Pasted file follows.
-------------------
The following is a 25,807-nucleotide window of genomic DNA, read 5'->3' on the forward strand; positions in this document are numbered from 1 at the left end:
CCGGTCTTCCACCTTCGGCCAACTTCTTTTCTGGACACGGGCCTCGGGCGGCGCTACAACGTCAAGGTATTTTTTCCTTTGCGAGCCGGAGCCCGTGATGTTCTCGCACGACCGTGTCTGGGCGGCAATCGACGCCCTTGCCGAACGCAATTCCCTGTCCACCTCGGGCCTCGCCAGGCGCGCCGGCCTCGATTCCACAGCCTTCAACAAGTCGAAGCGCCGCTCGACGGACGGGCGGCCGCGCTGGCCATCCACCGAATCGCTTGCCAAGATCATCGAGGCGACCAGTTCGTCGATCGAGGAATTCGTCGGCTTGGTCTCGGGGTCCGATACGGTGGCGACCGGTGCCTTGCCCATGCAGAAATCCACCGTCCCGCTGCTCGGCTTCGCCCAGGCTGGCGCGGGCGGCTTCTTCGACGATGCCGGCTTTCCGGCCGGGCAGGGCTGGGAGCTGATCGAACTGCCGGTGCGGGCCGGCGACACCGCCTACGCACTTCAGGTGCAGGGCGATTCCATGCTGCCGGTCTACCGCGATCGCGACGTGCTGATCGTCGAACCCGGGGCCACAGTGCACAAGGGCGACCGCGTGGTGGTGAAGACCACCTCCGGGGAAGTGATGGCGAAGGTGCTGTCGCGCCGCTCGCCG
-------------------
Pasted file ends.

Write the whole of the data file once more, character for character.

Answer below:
The following is a 25,807-nucleotide window of genomic DNA, read 5'->3' on the forward strand; positions in this document are numbered from 1 at the left end:
CCGGTCTTCCACCTTCGGCCAACTTCTTTTCTGGACACGGGCCTCGGGCGGCGCTACAACGTCAAGGTATTTTTTCCTTTGCGAGCCGGAGCCCGTGATGTTCTCGCACGACCGTGTCTGGGCGGCAATCGACGCCCTTGCCGAACGCAATTCCCTGTCCACCTCGGGCCTCGCCAGGCGCGCCGGCCTCGATTCCACAGCCTTCAACAAGTCGAAGCGCCGCTCGACGGACGGGCGGCCGCGCTGGCCATCCACCGAATCGCTTGCCAAGATCATCGAGGCGACCAGTTCGTCGATCGAGGAATTCGTCGGCTTGGTCTCGGGGTCCGATACGGTGGCGACCGGTGCCTTGCCCATGCAGAAATCCACCGTCCCGCTGCTCGGCTTCGCCCAGGCTGGCGCGGGCGGCTTCTTCGACGATGCCGGCTTTCCGGCCGGGCAGGGCTGGGAGCTGATCGAACTGCCGGTGCGGGCCGGCGACACCGCCTACGCACTTCAGGTGCAGGGCGATTCCATGCTGCCGGTCTACCGCGATCGCGACGTGCTGATCGTCGAACCCGGGGCCACAGTGCACAAGGGCGACCGCGTGGTGGTGAAGACCACCTCCGGGGAAGTGATGGCGAAGGTGCTGTCGCGCCGCTCGCCG